PORTLAND -- There’s bad news from Oakland, where Golden State’s Stephen Curry has been ruled out of Game 3 of this Western Conference Semifinal series here.
Not bad news for the Warriors, mind you, who have been handling their business without Curry so far and have a two-game cushion upon which to rely in case this decision was tactical rather than medical . . . which, frankly, we hope it wasn’t.
Not bad news for the Portland Trail Blazers, which has to figure out the thicket of problems in beating the Warriors without Curry before they worry about the ones that crop up with him.
No, this is bad news for us, because it means at least two more days of monumentally idiotic debates about why the Warriors should hold him out or play him, about whether the Warriors are as good without him as with him, and even (unbelievably) whether his value has diminished because of the way Golden State has done its work in his absence.
[RELATED: Kerr: Curry 'not going to play' in Game 3 vs Blazers]
So in order, these are your answers. They are the only answers, and anyone who tells you different is an idiot who should be under constant supervision.
1. Curry should play when he can be Curry again, which means that his knee will give you the answer when his knee is damned good and ready, and not before. If he can play, he will play, and the idea that he would not risk greater injury by playing is different than the idea that he won’t be as effective at what he does. When he can do the things he normally does, then he’ll play, which is something Steve Kerr understands from even a fifth-grade understanding of the healing process.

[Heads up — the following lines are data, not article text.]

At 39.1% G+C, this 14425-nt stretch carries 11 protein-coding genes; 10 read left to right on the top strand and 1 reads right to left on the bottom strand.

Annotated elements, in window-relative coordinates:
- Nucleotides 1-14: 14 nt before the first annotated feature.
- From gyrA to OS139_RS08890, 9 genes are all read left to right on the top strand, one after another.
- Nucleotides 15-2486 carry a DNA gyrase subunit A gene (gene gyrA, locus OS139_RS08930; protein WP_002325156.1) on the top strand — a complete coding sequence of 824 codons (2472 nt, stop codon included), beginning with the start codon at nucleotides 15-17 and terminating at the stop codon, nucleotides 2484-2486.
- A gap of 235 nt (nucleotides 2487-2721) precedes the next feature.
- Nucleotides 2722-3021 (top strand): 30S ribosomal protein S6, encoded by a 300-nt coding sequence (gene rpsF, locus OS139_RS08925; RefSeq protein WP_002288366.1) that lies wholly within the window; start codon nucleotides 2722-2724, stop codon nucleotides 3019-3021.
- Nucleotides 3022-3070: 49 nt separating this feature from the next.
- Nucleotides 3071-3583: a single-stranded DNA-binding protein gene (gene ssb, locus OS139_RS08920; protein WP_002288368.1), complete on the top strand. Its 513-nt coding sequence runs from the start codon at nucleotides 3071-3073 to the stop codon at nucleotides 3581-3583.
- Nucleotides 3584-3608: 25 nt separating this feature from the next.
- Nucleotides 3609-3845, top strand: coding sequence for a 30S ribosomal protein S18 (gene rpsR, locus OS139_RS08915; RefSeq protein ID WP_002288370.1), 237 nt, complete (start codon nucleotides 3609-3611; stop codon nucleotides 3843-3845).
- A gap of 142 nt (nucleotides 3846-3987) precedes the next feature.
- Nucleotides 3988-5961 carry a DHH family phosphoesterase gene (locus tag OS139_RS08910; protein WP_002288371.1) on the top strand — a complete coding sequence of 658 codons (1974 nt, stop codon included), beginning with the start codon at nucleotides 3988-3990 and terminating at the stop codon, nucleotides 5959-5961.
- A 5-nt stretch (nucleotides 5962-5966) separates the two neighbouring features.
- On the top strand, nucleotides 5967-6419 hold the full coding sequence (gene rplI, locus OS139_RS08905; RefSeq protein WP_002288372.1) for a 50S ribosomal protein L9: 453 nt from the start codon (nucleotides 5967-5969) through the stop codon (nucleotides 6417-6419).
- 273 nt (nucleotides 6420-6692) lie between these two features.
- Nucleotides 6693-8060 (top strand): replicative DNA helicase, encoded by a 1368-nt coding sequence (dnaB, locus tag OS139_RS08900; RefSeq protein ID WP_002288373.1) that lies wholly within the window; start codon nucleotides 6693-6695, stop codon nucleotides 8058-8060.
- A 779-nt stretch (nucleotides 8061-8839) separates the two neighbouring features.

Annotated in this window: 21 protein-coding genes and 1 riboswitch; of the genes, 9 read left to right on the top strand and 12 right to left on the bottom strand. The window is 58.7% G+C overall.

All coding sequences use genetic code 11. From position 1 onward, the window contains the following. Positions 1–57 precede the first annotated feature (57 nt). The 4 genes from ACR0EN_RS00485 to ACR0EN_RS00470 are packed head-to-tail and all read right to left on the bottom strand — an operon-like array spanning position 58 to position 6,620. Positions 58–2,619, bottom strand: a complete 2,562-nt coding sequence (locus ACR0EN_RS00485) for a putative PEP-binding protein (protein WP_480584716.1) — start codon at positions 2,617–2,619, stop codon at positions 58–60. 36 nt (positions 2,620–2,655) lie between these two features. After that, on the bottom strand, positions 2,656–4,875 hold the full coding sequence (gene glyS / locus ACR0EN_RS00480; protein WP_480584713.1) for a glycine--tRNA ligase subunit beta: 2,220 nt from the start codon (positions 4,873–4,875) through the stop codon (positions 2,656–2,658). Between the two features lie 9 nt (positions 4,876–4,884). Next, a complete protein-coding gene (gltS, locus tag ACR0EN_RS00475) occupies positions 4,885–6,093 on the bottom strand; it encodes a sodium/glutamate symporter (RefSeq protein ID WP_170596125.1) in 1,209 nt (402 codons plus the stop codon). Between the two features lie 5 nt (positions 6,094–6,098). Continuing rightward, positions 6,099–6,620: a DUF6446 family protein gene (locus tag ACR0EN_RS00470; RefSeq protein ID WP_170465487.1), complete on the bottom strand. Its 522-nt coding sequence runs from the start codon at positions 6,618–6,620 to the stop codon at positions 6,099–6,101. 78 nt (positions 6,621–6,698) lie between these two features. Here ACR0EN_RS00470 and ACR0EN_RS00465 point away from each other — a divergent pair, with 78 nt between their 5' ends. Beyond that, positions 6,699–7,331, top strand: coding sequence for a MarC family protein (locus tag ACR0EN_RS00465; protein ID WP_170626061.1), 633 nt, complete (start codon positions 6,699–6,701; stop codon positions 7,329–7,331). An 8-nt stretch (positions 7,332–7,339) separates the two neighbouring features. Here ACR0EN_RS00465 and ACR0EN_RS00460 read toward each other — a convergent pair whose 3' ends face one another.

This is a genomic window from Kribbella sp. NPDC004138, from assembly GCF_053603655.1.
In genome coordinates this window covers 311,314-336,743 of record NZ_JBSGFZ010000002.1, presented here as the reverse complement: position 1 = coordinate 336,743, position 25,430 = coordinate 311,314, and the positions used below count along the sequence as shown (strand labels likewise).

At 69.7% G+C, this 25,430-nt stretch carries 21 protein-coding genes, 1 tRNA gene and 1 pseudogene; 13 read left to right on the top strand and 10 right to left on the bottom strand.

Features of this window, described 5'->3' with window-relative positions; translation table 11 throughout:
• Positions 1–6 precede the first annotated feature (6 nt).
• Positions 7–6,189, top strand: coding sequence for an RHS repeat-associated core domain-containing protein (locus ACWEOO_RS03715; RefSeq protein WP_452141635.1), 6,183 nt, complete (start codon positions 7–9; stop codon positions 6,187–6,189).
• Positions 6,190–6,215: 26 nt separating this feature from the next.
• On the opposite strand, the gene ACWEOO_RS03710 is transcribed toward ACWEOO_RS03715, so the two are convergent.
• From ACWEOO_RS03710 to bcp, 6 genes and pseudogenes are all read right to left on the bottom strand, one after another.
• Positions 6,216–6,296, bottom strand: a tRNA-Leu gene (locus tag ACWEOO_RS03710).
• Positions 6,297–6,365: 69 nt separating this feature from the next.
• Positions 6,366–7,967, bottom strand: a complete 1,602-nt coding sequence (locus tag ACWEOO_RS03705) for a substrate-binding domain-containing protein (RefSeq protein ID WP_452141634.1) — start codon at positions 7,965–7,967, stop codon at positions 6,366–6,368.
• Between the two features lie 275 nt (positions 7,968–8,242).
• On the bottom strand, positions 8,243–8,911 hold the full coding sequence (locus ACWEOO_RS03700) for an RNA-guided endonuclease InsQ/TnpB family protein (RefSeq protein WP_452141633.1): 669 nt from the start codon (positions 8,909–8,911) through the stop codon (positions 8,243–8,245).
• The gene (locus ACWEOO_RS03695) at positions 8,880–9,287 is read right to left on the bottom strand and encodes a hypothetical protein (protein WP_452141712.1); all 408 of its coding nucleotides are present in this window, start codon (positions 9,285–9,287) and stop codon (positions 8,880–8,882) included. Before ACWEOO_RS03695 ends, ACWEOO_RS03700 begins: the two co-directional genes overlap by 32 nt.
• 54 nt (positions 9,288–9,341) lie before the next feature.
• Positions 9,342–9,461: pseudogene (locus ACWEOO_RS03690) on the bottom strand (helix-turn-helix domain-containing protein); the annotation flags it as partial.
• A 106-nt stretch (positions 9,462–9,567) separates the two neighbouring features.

If this concept of health evades you, you should probably sit down and wait until the fever subsides.
2. The Warriors are not as good without Curry, but they are good in a different way because they are deeper than all the other teams. They need bigger contributions from the Leandro Barbosas and Festus Ezelis and Marreese Speightses and Ian Clarks and Brandon Rushes and Anderson Varejaos of the world, and to date they have gotten more of them than they have not. Having Curry gives them one of the great game disruptors in the history of the sport. Not having him forces them to be more traditional, but their roster construction makes that possible too.
In other words, the Warriors’ greatest unheralded strength is that they are not a linear team. They have more ways to discomfort an opponent than the other way around, and they have used that gift to put themselves in the position they are in now. Understand that and commit to memory because the question of Curry’s value is annoying to those who have actual brains.
3. And finally, Curry’s value is unaffected by a strained knee that costs him two weeks of a playoff season for the same reason that anyone else who misses a brief time with an injury has the same long-term value – because it does. There are precisely 29 teams in the National Basketball Association whose owners, general managers and coaches would cheerfully slaughter relatives and pets for a chance to get Stephen Curry, and the idea that some TV and radio folks posed this prove only that on-air talent and producers with nothing else to ask and too much air time to fill have to stretch the envelope of logic well beyond its structural integrity.
In short and in sum, the Curry story has been overdiscussed and overthought and overdone and overwrought. He’ll be back when he’s back, and he will have a bit of rust to scrape, and then all will be as it was. Everyone, take a Flintstones Chewable Valium and stop letting the madness eat at your cerebra. I know three days between games is hard, but you can get through it. We know you can. Hang in there a couple of more days.
And if you can’t, go be a meathead where the rest of us don’t have to hear you. Trust me, I speak for the group on this.